It worked. But if you asked me before all this started if I thought I could do any of that stuff, I'd have said, what -- are you kidding? Not even half. I mean, what ordinary person ever tries to sail a rented sailboat in the middle of a tropical storm while dealing with a stage four cancer? Or gets locked up for destroying a golf cart, chased by a deranged Cuban terrorist, accosted by a presidential candidate polling in the single digits, tossed into shark-infested waters, or stranded on a deserted island? Then, as if that isn't enough, I'm forced to surf hurricane swells before I get dropped from the eye of the storm, right onto some Russian submarine. All this in the same week! It's a miracle I'm even sitting here, Lilly.

I'd have to agree with you. Speaking of which, does Bahama Breeze have any significant underlying message for its readers?

Oh sure. It’s about pursuing your dreams. About taking life by the tail and trying not to get bit too hard and often. My message is, even when you think you've failed, you have not. For instance, a long time before the book was even finished, the manuscript won first place at a writers conference. The award put a THOUSAND DOLLARS in Eddie’s pocket. 

I didn’t receive a penny, of course, but… as a character in the book, my job was to bring glory to the author, not shine the light on myself. As it turns out, it’s a good thing the book took first prize. Because when our Mr. Eddie Jones got back to his campsite later that evening, his tent had collapsed and lay in a puddle of rain. So you see, no matter how hard it rains, there’s always a rainbow on the horizon: assuming you live long enough to see it. That's all I have to say about that. I think that's all the talking about Eddie Jones I better do, too.

Why, are you starting to feel guilty?

 No, I'd just like to work for him, again.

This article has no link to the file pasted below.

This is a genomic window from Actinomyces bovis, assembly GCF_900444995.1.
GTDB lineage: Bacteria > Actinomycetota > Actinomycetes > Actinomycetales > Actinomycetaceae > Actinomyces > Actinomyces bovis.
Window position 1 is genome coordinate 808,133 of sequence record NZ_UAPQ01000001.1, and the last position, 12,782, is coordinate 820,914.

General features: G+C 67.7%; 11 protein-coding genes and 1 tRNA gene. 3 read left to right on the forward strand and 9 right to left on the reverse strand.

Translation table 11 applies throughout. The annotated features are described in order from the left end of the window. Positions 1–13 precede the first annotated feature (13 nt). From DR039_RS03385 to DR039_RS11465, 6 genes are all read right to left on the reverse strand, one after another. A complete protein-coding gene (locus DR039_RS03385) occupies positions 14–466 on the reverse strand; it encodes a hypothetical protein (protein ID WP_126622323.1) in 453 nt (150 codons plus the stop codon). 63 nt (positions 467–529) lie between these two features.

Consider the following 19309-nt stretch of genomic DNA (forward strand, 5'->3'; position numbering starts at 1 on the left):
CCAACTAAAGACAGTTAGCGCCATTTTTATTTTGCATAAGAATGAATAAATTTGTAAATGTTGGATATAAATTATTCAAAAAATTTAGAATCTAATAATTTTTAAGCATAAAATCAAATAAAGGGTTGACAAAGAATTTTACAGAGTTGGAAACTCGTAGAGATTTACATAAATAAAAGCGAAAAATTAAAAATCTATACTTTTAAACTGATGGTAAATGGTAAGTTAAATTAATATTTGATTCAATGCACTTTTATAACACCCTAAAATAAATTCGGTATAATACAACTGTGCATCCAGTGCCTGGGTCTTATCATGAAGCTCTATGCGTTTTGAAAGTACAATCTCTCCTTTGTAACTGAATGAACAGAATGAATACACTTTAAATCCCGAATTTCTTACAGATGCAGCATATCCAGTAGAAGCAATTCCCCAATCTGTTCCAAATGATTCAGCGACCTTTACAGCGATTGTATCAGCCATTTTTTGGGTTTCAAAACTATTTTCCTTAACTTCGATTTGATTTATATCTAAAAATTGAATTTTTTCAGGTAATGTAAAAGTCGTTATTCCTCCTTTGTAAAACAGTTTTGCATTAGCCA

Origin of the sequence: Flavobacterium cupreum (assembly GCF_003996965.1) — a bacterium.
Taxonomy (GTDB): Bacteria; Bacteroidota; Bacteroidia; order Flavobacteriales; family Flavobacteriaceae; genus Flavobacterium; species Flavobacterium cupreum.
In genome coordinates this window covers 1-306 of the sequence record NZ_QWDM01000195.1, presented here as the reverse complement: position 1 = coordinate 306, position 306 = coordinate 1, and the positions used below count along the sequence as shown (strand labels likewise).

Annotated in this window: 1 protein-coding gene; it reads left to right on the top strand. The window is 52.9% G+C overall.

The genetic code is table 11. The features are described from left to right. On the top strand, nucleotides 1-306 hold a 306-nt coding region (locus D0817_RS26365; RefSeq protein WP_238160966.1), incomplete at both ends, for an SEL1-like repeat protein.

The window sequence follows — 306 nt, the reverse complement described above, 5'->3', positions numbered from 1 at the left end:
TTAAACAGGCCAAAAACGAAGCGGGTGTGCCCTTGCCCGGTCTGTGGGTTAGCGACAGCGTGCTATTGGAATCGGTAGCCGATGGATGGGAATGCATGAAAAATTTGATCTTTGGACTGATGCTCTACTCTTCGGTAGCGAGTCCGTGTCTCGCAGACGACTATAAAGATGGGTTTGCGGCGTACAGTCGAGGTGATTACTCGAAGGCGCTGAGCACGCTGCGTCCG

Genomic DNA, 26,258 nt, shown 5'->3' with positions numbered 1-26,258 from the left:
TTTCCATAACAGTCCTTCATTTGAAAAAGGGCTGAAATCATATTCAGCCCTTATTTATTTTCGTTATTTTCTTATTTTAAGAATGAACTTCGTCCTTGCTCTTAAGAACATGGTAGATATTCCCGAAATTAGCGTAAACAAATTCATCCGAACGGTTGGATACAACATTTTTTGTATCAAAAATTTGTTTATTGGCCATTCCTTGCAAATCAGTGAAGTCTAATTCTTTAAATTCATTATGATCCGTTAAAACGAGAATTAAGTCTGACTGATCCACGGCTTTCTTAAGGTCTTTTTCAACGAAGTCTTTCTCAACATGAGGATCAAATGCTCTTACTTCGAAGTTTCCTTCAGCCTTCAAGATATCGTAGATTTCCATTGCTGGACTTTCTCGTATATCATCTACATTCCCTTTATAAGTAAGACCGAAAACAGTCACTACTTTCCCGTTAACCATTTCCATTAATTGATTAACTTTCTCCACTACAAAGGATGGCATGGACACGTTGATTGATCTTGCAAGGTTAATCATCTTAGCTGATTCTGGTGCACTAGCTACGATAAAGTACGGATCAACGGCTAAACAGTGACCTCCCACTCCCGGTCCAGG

Oh, I see. Well thank you for visiting with us, Sonny, and here's wishing you and Eddie all the best with Bahama Breeze. I certainly enjoyed reading it.

Glad to be here, Lilly. You want to take a peek at the real Eddie Jones, before I leave?

You mean know where to find him? 

Sure. He sort of leaves a trail everywhere he goes. You'll understand him a whole lot more after you watch this video...

Well, that definitely explains a lot of things for us. And I can see why you two seem to have something in common.

You mean boats?

Boats, too. 

Yeah, there's a lot more to him than meets the eye. I haven't even touched on his association with pirates. But you can find out more about that over at You can get in touch with him on his blog, too. Of course, he pretty much tells all in that other book of his called Hard Aground... Again. Wherever he is, he's always up to something. 

Most interesting people are. Especially the illusive ones! Well, fair winds and calm seas, Sonny. Come back, anytime.

Same to you, Lilly. And I will.


The Illusive Eddie Jones...

He is not an easy man to catch up with. In fact, I never did. However, Sonny Cay, that easy-going, one-of-a-kind, hero of

(see Lilly's Book Club page for my review) 

agreed to share a few secrets with us that he personally knows about Eddie. Welcome, Sonny! I really appreciate you doing this. It isn't going to cause any problems for you, is it?

Well, the love of my life, Anna Fortune, once said, "Guilt is God's way of nudging us into life's guard rails so we can find our way back onto the right road." But I'm not feeling any guilt right now, so, let's go with it.

That sounds like a great way to stay out of trouble, anyway. How did you meet Eddie Jones in the first place?

Me? I always wanted to write a novel. But my English teacher suggested I peruse an alternative line of work: one that didn't involve pronouns, prepositions, or dangling participles ⎯ which at the time, I thought was a small organ attached to a frog’s intestines. Happens, I heard Eddie wrote a few books about how to write and even teaches at some well-known writers conferences. So, I made an appointment with him. And I'd have to say he's a pretty upfront guy.

I've heard that. You feel he helped you out with your novel, then?

He said, to be honest, he had to agree with my English teacher. But he was willing to work with me, which is how I got the other job.

    Are you telling me even characters for novels are desperate for work these days?

    You have no idea how competitive it is to get a gig during tough times. Writers aren't the easiest people to work for during good times, either. But have you looked at the unemployment numbers lately? Shameful what’s happened to the middle class. Only I’m not here to discuss our government’s economic policies, or how messed up our electoral process is: though I defiantly have some strong opinions on those issues. I thought we were here to talk about Edie Jones.

    And we are. So. That's why you agreed to star in Bahama Breeze. Very interesting. Had you ever had any experience working with authors or screenwriters before?